How can something this big be invisible?
The ozone is everywhere and yet it isn’t visible
Maybe if we saw it we would see it’s not invincible
and have to take responsibility as individuals.
—IN-Q, from “Movie Stars”
Last month my partner and I attended the New Brunswick Summer Music Festival in Fredericton. We had been gifted passes by a kind friend and supporter of the arts who joked that we would likely be the youngest in the audience. Sure enough, as we found our seats and surveyed the crowd, a sea of white hair reflected back at us. We thought about the people around us as we contemplated the draw of classical music in modern times. What had drawn this particular crowd to this particular concert?
Friday evening began with “Light of Day,” composed by Matthew Whittall and performed by violinist Nadia Francavilla and pianist Peter Allen. Serenely poised on the stage, Francavilla offered some context to the dissonant piece about to be performed.
Reading from Whittall’s notes on the piece, she intoned: “During a period of particular despair, a faraway friend commented to me, ‘I guess these are exactly the kind of times we need art for – when the reality is difficult to bear.’ From this exchange, the idea emerged of art as a kind of light in dark times, when minds and hearts close, simple disagreement turn into irrational enmity, and discourse grows toxic from fear and cynicism. Creating becomes an act of defiance against ignorance and uncaring, and a way of resisting the impulse toward withdrawal.”
Whittall’s thoughts on the creation of art struck a deep chord in me, as murmurs of agreement rose from the crowd. Art has the ability to be a light in the darkness, a balm for both audience and artist. As a poet, I often think about the value and purpose of my work—other than an outlet for me to make sense of my experiences of the world, what does poetry bring to our world?
In the earlier quoted poem “Movie Stars,” spoken word artist IN-Q makes a compelling, lyrical argument to take ownership and responsibility for our world. Similarly, poet Jetnil-Kijiner made international news as the “poet [who brought] world leaders to tears at UN Climate Summit” with her poem “Dear Matafele Peinem.”
On her blog, Jetnil-Kijiner explains her poetry comes from a desire to raise awareness around issues and threats faced by her community: nuclear testing in the Marshall Islands, militarism, rising sea levels, climate change, forced migration, adaptation, and racism in America. Her piece, “Dear Matafele Peinem” is a fierce promise to her newborn daughter that she is part of a community that will fight for a better planet so that “no one else” becomes a climate change refugee. Presented to 120 state dignitaries, her piece was received with misty eyes and a standing ovation.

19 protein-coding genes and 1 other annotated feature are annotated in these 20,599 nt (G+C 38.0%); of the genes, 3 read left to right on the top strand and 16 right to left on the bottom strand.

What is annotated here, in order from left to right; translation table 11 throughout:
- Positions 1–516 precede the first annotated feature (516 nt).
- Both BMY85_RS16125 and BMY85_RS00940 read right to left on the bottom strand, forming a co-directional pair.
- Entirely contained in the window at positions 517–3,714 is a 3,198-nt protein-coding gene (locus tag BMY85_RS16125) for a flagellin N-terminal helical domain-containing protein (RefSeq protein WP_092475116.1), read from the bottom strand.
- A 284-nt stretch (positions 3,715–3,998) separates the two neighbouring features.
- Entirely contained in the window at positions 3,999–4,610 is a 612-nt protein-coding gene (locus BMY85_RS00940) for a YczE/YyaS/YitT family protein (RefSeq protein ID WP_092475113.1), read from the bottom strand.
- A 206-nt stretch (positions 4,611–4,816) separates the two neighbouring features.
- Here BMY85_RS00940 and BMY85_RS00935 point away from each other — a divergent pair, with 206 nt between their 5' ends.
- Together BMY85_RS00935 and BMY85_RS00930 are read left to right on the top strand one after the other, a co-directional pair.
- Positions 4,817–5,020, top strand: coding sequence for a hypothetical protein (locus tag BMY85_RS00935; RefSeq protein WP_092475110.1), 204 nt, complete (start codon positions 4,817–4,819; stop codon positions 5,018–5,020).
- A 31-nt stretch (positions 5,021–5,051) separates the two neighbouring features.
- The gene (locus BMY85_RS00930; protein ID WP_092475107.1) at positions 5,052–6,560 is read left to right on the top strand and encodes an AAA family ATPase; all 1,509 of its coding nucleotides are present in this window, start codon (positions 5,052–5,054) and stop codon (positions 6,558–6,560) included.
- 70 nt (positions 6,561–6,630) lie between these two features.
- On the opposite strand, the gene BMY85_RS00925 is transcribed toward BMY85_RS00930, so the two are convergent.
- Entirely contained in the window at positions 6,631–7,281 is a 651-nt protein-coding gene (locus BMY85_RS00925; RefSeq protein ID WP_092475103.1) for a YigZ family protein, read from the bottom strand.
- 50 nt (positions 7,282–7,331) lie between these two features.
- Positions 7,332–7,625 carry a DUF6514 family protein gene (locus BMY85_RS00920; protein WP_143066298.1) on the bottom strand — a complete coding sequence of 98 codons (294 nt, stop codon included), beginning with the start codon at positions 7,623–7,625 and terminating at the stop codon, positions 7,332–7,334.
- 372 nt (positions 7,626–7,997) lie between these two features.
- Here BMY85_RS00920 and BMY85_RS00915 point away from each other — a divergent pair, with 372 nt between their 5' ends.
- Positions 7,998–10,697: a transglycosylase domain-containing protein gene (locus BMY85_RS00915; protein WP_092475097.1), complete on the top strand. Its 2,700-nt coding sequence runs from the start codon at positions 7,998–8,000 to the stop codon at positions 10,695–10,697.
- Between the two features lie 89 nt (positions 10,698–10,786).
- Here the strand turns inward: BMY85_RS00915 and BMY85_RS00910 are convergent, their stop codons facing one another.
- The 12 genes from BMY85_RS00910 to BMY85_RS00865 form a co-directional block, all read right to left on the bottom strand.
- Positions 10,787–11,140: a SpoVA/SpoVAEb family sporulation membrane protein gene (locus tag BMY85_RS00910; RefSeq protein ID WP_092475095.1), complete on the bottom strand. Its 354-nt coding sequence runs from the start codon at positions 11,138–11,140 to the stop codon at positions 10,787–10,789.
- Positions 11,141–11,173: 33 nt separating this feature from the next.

Closer to home, New Brunswick artists are just as active with musicians playing songs for social justice during Mayworks, local poets, musicians, and drag queens sharing their work in support of fellow writers speaking out about sexual harassment and assault, Sackville poet Marilyn Lerch unapologetically publishing political poems, and Wolastoq playwright Samaqani Cocahq (Natalie Sappier) bringing to the stage the complexities of being an Indigenous woman.
We are living on a planet where human-made climate change has already warmed the earth one degree Celsius since pre-industrial times. In 2018, the Intergovernmental Panel on Climate Change (IPCC) released a special report with an urgent plea to the world to work toward limiting additional warming to half a degree, to a total of 1.5 degrees Celsius.
Even if we manage to keep warming under half a degree, there would still be melting ice caps, rising sea levels, and numerous deaths—just drastically fewer than if we allow the earth to warm beyond 1.5 degrees.
Despite the urgency of our current situation, it often feels as if there are just as many people who believe climate change is a hoax as there are people bringing their own travel mugs to coffee shops and filling their own containers at bulk stores in an attempt to save the planet. As a card-carrying member of the latter group, I often wrestle with feelings of inadequacy when I refuse a single plastic bag. A drop in the bucket seems inconsequential compared to torrential tides in the ocean.
Often, in those moments of despondency, I write. Sometimes creation as “an act of defiance” is all there is to continue in a dark world. As I listened to Whittall’s words, I was reminded of the power of art to bring light to the darkness and transform lives and hearts. It sounds overly lofty, perhaps, but wasn’t art exactly the medium that brought me—a young, leftist, Asian-Canadian woman from Vancouver—into a room full of people from a completely different demographic?
This, then, is the power of art and creative storytelling. It connects artist and audience with threads of human emotion. It “resists the impulse toward withdrawal” and, instead, urges connection and empathy. It moves world leaders to their feet and brings tears to their eyes. It is inter-generational, indiscriminate, and reaches out with tenuous strands of hope and compulsion.
Christine Wu is a poet and librarian in Fredericton.
September 20, 2019 marks the start of a week of international strikes for climate action. In Fredericton, RAVEN will be hosting Poetry for the Climate Crisis. Launching at noon on Friday September 20 with a performance by spoken word activist El Jones alongside New Brunswick poets Jenna Lyn Albert, Sue Sinclair, Rebecca Salazar, Lauren Korn and Emily Skov-Nielson, the weekend following will feature a spoken word workshop led by El Jones for participants interested in crafting their own pieces with a focus on rural and environmental stories. Registration is required for the workshop; for more information, including registration details, please see: https://raven-research.org/poetry